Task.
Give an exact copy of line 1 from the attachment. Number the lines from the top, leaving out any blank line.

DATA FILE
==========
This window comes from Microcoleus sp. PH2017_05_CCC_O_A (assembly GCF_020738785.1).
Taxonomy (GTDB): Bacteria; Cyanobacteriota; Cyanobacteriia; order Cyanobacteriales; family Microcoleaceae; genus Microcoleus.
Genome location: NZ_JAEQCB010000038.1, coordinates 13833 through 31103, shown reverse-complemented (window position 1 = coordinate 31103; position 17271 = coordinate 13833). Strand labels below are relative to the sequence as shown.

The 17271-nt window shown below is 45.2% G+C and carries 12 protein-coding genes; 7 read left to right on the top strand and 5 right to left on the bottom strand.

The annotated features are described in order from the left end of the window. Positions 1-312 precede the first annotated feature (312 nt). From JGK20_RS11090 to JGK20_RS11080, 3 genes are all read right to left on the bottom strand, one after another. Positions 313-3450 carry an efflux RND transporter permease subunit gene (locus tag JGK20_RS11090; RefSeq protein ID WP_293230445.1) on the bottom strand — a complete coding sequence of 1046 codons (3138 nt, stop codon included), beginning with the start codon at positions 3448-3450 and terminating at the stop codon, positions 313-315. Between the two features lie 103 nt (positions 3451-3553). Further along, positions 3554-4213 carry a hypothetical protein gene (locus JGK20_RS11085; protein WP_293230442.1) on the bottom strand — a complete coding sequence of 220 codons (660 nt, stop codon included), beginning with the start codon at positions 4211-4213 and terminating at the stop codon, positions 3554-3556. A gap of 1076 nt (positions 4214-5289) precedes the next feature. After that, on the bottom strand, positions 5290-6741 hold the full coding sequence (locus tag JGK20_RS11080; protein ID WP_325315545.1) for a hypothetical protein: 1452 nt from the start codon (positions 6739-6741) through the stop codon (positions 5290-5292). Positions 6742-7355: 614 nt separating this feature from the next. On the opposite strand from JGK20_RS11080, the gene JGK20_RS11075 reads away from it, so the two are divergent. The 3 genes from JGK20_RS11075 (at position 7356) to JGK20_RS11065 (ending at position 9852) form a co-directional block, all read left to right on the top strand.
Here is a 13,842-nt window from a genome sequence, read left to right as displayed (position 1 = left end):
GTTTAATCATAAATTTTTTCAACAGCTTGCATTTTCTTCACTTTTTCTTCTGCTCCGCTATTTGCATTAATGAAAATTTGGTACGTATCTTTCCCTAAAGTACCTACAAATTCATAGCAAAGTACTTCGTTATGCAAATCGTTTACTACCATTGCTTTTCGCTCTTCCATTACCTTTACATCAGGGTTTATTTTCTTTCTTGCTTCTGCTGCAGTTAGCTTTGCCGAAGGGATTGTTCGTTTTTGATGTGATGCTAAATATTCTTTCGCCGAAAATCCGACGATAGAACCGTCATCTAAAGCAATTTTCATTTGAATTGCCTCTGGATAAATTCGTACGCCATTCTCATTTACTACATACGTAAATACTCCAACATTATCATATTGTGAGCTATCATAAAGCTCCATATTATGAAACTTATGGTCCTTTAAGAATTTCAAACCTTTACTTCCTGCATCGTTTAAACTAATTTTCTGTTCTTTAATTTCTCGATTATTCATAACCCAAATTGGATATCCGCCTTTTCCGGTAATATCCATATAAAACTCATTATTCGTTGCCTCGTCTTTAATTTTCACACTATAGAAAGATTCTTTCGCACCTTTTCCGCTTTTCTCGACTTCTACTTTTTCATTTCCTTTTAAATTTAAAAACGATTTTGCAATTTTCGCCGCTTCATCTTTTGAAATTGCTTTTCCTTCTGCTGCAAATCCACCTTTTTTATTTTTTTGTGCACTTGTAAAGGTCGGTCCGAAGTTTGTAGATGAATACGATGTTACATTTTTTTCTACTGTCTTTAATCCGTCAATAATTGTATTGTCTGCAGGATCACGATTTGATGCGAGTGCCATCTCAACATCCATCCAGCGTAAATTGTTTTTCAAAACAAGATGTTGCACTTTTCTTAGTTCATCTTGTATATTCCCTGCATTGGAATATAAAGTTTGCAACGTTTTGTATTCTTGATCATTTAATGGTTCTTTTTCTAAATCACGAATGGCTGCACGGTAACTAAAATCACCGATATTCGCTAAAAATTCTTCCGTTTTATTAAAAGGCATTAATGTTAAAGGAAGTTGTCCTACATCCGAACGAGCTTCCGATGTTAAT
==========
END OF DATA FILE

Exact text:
This window comes from Microcoleus sp. PH2017_05_CCC_O_A (assembly GCF_020738785.1).